One of my New Year’s resolutions is to make better use of leftovers, to regularly scan the refrigerator, take stock of what we have, and then use what’s there before it goes bad. Filled with the energy that comes from a new resolve, a few days ago I rummaged through the refrigerator and found a jar of pizza sauce that Shannon had brought for New Year’s. It was one-third full, not enough for a pasta meal, especially not for my husband, Clif, who could fairly be classified as a pasta hound. That much sauce on pasta would be the merest appetizer for him, and there would be nothing left for me. But I thought there would be enough for a small pizza, which doesn’t need as much sauce as pasta. However, on the day I was considering the sauce, I had many errands to do and not much time to make pizza dough. Then I spied a carton of milk, also about one-third full. “What about biscuit pizza?” I asked myself.
What about it? Certainly, it’s not as good as one with traditional pizza dough, but it’s not bad, either. In fact, it’s pretty tasty. And quick, which on that busy day was a plus. Biscuit pizza it would be, then. All that was left to worry about was the cheese. I didn’t have mozzarella or any other kind of mild cheese. Instead, I had a leftover block of cheddar, which was getting a little hard and needed to be used. Again, not necessarily the first choice, but in the spirit of using leftovers, it was a good one.
Because biscuit dough is softer and more absorbent than pizza dough, I decided to cook it in stages rather than put it together all at once, the way a traditional pizza is assembled. I made a batch of biscuits, using my mother’s recipe. (Oh, she was a great biscuit maker! Mine are good, but they don’t even come close to hers.) I patted the dough into an 11 x 7 ungreased pan and baked it for 20 minutes at 450° F, just until the top was beginning to brown. Then, I put on the pizza sauce and let it cook for another five minutes. Finally, I added the cheese and baked the pizza until the cheese was nicely melted, another five minutes or so.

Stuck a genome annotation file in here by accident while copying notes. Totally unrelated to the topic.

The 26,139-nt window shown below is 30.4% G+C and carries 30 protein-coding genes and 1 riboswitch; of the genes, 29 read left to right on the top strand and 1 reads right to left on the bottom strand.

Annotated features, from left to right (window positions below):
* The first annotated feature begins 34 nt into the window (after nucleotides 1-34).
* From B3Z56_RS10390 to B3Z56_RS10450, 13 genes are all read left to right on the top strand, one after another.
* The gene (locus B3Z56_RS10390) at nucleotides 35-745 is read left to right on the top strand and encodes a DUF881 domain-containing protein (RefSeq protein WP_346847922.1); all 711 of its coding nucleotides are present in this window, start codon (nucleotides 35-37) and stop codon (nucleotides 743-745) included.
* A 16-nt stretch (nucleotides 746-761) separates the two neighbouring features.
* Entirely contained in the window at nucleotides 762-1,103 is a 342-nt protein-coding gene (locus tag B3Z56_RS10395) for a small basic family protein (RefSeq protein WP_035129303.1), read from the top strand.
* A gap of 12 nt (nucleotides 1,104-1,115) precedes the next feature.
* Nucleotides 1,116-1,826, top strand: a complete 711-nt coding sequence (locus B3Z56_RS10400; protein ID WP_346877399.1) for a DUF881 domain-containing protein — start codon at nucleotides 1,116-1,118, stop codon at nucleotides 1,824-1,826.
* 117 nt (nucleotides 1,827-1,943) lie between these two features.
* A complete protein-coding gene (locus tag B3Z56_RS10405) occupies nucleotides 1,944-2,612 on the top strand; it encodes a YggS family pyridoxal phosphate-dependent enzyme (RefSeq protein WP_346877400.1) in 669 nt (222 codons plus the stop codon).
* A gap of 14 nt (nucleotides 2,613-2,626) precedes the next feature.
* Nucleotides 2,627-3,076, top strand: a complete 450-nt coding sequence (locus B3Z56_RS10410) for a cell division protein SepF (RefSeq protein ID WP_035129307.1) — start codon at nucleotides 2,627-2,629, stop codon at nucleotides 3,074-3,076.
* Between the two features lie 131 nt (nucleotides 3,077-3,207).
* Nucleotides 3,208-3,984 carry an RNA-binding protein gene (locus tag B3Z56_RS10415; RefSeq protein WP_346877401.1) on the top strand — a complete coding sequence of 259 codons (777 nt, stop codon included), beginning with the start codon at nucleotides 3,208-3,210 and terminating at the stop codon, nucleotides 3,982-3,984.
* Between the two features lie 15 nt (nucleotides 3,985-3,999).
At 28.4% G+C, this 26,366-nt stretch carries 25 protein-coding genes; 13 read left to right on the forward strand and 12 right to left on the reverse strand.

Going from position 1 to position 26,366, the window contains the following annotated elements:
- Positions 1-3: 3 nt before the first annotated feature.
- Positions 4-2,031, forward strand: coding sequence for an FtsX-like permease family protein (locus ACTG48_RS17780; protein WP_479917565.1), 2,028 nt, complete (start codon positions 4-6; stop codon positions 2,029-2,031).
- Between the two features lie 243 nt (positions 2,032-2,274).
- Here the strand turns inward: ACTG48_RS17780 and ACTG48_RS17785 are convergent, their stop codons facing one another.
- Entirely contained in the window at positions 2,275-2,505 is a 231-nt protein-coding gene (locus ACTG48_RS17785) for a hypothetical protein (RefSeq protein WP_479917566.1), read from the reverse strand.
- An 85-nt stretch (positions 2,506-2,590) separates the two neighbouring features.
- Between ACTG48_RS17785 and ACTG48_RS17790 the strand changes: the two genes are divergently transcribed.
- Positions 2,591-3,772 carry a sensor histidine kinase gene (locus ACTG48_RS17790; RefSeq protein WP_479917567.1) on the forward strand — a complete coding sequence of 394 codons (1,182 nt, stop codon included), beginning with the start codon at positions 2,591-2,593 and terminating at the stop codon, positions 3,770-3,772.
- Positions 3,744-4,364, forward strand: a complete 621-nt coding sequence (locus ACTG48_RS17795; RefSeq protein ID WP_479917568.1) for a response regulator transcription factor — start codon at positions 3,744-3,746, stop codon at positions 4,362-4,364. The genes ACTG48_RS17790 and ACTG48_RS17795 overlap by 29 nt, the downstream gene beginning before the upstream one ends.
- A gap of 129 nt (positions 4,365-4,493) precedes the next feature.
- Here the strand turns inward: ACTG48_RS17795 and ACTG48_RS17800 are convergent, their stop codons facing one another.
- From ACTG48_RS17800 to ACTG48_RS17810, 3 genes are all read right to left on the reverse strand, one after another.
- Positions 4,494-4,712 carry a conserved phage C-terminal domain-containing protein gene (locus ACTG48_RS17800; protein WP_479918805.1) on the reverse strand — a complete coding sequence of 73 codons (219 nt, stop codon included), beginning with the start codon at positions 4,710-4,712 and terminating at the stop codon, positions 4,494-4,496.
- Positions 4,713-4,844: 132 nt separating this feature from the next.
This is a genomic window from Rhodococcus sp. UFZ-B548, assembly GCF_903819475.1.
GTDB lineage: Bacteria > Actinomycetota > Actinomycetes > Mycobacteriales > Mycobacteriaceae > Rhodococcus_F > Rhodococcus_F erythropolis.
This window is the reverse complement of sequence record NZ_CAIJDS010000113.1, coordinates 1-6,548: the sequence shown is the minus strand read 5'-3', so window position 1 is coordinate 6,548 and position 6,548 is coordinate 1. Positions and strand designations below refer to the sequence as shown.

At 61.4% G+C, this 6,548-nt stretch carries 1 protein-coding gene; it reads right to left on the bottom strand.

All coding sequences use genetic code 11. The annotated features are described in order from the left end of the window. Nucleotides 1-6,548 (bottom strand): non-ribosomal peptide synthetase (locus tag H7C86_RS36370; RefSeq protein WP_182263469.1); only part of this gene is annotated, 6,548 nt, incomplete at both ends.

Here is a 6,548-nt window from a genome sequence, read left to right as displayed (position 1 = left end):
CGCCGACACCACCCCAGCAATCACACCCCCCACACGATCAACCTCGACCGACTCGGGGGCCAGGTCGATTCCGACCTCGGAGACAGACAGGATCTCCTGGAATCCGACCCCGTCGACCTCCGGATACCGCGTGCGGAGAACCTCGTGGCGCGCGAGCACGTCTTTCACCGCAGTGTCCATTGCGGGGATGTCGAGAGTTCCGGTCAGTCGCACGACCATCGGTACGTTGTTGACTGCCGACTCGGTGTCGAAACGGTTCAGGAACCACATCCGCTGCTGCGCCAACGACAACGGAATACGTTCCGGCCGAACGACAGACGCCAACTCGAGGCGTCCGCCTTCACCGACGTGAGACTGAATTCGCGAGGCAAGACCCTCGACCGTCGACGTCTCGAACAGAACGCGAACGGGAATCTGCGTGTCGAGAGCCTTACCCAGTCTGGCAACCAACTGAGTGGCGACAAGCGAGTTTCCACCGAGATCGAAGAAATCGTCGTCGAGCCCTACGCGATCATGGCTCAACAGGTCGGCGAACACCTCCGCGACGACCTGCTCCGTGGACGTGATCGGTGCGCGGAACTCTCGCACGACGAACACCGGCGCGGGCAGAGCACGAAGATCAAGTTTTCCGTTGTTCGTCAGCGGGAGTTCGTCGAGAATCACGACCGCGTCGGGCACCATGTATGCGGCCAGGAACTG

Readers, this impromptu pizza came out just the way I had envisioned, with a nice biscuit layer that was moist but not soggy, the right amount of sauce, and cheese that was not too brown. As an added bonus, the cheddar turned out to be a great topping for the biscuit pizza. Somehow, the sharpness worked very well. If I had had mozzarella, then I would have used it, but I have a feeling that in terms of absolutes, the cheddar was a better choice.
Now, I expect no true pizza lover would have gotten excited about this pizza, and it was certainly a humble dish. But, by making biscuit pizza, I used up leftover milk, cheese, and pizza sauce that might have gone to waste. The results were not a gourmet’s delight, but the pizza was hearty and warm, a tasty supper that both Clif and I both enjoyed. It also reheated well when we had the leftovers for lunch the next day. I expect I will be making it again sometime, and when I do, I will probably use a tomato sauce that I make using Muir Glen organic crushed tomatoes with basil, to which I add plenty of chopped garlic and a little red pepper flakes.
2 cups flour
1 teaspoon salt
3 heaping teaspoons baking powder (I use a regular spoon rather than a proper measuring spoon.)
4 tablespoons of shortening
1 cup milk
either a fork or pastry blender, cut into the four mixture until it is crumbly. Add the milk. (Note: biscuits are best when the dough is very moist. I use what old timers would call “1 cup milk, strong. That is, slightly more than a cup.)
Put the dough onto a floured surface and knead a few times. Don’t overknead, or biscuits will be tough.
Then, the dough can be pressed into a pan for the pizza. Or, cut into biscuits for biscuits. If making biscuits, put a bit of butter on the tops and bake at 450° F for twenty minutes or until brown.